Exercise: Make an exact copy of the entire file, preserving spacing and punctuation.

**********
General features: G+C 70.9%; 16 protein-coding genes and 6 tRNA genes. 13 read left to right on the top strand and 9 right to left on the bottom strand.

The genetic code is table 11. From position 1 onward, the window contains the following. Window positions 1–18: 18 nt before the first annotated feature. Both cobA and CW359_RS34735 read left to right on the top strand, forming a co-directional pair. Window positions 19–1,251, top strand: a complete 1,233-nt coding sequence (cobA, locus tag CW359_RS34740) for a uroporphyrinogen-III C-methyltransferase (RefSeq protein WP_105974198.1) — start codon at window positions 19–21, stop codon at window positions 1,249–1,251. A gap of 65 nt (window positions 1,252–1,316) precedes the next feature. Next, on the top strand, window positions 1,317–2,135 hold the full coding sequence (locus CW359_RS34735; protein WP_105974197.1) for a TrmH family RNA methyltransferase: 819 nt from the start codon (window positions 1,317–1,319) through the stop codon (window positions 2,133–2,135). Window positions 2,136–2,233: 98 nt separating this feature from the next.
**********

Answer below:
General features: G+C 70.9%; 16 protein-coding genes and 6 tRNA genes. 13 read left to right on the top strand and 9 right to left on the bottom strand.

The genetic code is table 11. From position 1 onward, the window contains the following. Window positions 1–18: 18 nt before the first annotated feature. Both cobA and CW359_RS34735 read left to right on the top strand, forming a co-directional pair. Window positions 19–1,251, top strand: a complete 1,233-nt coding sequence (cobA, locus tag CW359_RS34740) for a uroporphyrinogen-III C-methyltransferase (RefSeq protein WP_105974198.1) — start codon at window positions 19–21, stop codon at window positions 1,249–1,251. A gap of 65 nt (window positions 1,252–1,316) precedes the next feature. Next, on the top strand, window positions 1,317–2,135 hold the full coding sequence (locus CW359_RS34735; protein WP_105974197.1) for a TrmH family RNA methyltransferase: 819 nt from the start codon (window positions 1,317–1,319) through the stop codon (window positions 2,133–2,135). Window positions 2,136–2,233: 98 nt separating this feature from the next.